Trailrunner7 writes: Bug bounties have gone from novelty to necessity, not only for enterprises looking to take advantage of the skills of an organized pool of vulnerability hunters, but also for a slew of independent researchers who make a living contributing to various vendor and independent bounty and reward programs.

The proposed U.S. rules for the Wassenaar Arrangement pose a real challenge for all sides of that equation.

Under the rules, researchers who find a zero-day vulnerability and develop a PoC exploit triggering the issue, would have to apply for an export license in order to privately disclose their findings with the vendor in question. As a result, there will be occasions when a foreign researcher, for example, would have to share details on a zero-day with their government before the vendor in question.

“There are lots of concerns from researchers if this gets implemented,” said Kymberlee Price, senior director of operations at Bugcrowd, a private company that provides a platform for organizations wishing to start bug bounty programs. “Is it worth the effort to continue to report vulnerabilities if you have to go through a government and are likely to have to disclose details on that vulnerability? Do we want foreign governments knowing about it before it’s reported directly to the vendor so it can be patched?”

Submission + - Researchers Comment on Proposed Wassenaar Rules->

msm1267 writes: Influential security researchers, including Halvar Flake and Jonathan Zdziarski, have begun publishing their comments, objections and concerns regarding the proposed U.S. export control rules under the Wassenaar Arrangement. The bug-hunters are worried that the rules' definition of intrusion software is too broad and would curtail vulnerability research, proof-of-concept exploit development, the use of certain scanners, pen-testing software, and other potential dual-use tools.
Link to Original Source

Submission + - Exploit Kit Delivers Pharming Attacks Against SOHO Routers->

msm1267 writes: For the first time, DNS redirection attacks against small office and home office routers are being delivered via exploit kits. French security researcher Kafeine said an offshoot of the Sweet Orange kit has been finding success in driving traffic from compromised routers to the attackers' infrastructure.The risk to users is substantial he said, ranging from financial loss, to click-fraud, man-in-the-middle attacks and phishing.
Link to Original Source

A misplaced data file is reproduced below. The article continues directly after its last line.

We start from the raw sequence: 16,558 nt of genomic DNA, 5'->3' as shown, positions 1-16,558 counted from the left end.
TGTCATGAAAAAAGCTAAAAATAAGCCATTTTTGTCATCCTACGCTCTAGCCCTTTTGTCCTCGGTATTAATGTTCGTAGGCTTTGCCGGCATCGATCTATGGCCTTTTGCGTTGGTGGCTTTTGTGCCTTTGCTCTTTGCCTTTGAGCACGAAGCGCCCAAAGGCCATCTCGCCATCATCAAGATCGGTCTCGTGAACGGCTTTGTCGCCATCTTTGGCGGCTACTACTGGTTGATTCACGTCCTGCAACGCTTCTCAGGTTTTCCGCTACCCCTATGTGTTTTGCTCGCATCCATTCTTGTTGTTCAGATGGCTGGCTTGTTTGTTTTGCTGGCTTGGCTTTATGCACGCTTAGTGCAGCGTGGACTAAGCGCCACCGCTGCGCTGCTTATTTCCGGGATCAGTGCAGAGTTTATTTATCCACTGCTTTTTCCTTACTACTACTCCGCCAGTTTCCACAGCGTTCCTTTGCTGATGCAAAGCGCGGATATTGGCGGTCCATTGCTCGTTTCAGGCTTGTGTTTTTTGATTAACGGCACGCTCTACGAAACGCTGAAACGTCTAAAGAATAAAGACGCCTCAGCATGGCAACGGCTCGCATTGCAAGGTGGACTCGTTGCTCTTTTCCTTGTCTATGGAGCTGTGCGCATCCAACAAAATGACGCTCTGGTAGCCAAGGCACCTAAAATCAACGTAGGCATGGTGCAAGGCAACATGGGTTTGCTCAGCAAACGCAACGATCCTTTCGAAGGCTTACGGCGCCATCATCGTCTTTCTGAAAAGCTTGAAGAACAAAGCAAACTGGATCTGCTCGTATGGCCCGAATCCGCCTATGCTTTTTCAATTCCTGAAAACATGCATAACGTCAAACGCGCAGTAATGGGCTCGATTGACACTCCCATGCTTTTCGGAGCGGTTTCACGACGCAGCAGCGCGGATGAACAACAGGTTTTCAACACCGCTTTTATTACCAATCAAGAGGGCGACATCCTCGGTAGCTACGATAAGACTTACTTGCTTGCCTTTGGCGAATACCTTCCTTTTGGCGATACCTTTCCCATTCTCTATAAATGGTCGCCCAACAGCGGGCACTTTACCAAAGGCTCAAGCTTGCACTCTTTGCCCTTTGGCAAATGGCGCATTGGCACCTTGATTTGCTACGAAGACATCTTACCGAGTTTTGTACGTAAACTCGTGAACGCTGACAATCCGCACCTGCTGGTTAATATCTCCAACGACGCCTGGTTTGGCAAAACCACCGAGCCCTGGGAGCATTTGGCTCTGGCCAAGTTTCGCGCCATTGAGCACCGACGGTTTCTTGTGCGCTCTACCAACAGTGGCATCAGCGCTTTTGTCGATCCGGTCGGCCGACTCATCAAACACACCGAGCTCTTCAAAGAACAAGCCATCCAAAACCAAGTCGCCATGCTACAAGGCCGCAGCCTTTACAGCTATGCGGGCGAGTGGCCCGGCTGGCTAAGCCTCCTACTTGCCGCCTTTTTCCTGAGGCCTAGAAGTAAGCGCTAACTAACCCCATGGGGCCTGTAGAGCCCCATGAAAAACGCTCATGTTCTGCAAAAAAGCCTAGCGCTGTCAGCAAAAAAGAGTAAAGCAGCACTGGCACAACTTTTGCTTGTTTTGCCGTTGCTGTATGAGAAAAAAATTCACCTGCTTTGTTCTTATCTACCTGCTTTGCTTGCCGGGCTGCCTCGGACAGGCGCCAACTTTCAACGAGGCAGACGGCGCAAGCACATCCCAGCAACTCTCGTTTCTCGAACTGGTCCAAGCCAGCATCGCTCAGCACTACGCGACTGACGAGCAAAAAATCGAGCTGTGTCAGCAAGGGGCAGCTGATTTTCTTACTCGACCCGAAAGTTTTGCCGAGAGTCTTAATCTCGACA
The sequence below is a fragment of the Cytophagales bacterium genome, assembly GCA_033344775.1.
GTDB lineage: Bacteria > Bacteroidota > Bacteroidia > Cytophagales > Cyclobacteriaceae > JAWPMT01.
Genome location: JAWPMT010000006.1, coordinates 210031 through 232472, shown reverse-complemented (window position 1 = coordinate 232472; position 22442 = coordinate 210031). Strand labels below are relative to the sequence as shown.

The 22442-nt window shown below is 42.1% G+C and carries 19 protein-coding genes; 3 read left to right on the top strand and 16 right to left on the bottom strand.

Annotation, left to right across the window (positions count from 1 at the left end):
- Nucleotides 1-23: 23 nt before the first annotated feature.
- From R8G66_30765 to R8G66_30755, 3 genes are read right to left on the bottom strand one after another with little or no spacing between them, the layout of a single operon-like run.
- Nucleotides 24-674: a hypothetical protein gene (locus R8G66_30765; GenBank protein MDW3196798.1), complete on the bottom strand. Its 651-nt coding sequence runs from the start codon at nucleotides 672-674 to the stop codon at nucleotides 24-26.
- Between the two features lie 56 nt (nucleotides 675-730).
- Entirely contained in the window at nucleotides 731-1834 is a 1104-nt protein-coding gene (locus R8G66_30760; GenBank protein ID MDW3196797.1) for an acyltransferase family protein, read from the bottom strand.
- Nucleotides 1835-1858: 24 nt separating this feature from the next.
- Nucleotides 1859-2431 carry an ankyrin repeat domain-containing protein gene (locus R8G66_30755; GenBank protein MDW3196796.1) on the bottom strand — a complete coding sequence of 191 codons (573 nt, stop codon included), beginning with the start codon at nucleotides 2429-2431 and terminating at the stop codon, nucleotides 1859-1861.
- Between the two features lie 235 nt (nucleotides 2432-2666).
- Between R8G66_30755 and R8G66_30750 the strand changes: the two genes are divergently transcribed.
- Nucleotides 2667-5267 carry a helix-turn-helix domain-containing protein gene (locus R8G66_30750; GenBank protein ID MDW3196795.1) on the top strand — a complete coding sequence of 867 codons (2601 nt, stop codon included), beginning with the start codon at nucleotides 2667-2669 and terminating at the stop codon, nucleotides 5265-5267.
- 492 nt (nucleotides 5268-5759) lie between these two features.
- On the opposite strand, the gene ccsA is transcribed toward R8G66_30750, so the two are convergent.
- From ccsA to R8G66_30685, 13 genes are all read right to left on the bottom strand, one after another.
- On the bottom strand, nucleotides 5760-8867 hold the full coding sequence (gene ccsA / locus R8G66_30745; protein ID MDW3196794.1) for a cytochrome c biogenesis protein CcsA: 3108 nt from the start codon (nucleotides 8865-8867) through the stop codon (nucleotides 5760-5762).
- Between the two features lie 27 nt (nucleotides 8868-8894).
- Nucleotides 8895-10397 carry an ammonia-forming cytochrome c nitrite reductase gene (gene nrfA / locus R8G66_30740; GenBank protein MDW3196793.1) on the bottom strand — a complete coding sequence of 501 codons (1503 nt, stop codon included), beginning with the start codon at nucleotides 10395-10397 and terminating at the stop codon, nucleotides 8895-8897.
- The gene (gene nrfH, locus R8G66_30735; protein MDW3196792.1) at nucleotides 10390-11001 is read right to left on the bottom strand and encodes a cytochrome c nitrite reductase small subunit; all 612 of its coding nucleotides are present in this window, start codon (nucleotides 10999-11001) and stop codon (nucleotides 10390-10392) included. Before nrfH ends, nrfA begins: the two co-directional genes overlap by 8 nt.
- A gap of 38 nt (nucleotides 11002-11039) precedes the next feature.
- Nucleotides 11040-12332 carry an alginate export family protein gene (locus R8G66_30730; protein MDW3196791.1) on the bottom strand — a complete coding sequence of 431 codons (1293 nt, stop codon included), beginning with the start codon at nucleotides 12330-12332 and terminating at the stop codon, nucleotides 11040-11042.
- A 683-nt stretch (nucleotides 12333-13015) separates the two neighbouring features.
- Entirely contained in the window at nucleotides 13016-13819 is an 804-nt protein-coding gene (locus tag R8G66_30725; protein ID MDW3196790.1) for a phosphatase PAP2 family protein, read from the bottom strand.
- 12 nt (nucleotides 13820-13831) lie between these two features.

Submission + - Security Researchers Wary of Wassenaar Rules->

msm1267 writes: The Commerce Department’s Bureau of Industry and Security today made public its proposal to implement the controversial Wassenaar Arrangement, and computer security specialists are wary of its language and vagaries.

For starters, its definition of "intrusion software" that originally was meant to stem the effect of spying software such as FinFisher and Hacking Team, has also apparently snared many penetration testing tools. Also, despite the Commerce Department's insistence that vulnerability research does not fall under Wassenaar, researchers say that's up for interpretation.

Link to Original Source

Submission + - ICU Project Patches Memory Vulnerabilities->

msm1267 writes: Multitudes of software packages that make use of the ICU Project C/C++ and Java libraries may need to update after a pair of memory-based vulnerabilities were discovered and subsequently patched.

Version 55.1 of the ICU Project ICU4C library, released yesterday, addresses separate heap-based buffer overflow and integer overflow bugs in versions 52 through 54. Older versions of the library could also be affected, said researcher Pedro Ribeiro of Agile Information Security, who discovered the vulnerabilities while fuzzing LibreOffice, one of the numerous open source and enterprise software packages that are built using the library.

Link to Original Source

Submission + - OpenSSL Past, Present and Future->

msm1267 writes: Heartbleed made the world notice what kind of shape OpenSSL development was in from a financial and human resources standpoint. In the year since, the project has been funded enough to hire full-time engineers and a crucial refactoring of the codebase has the project in the right direction.
Link to Original Source

FORTUNE'S FUN FACTS TO KNOW AND TELL: #44 Zebras are colored with dark stripes on a light background.

Working...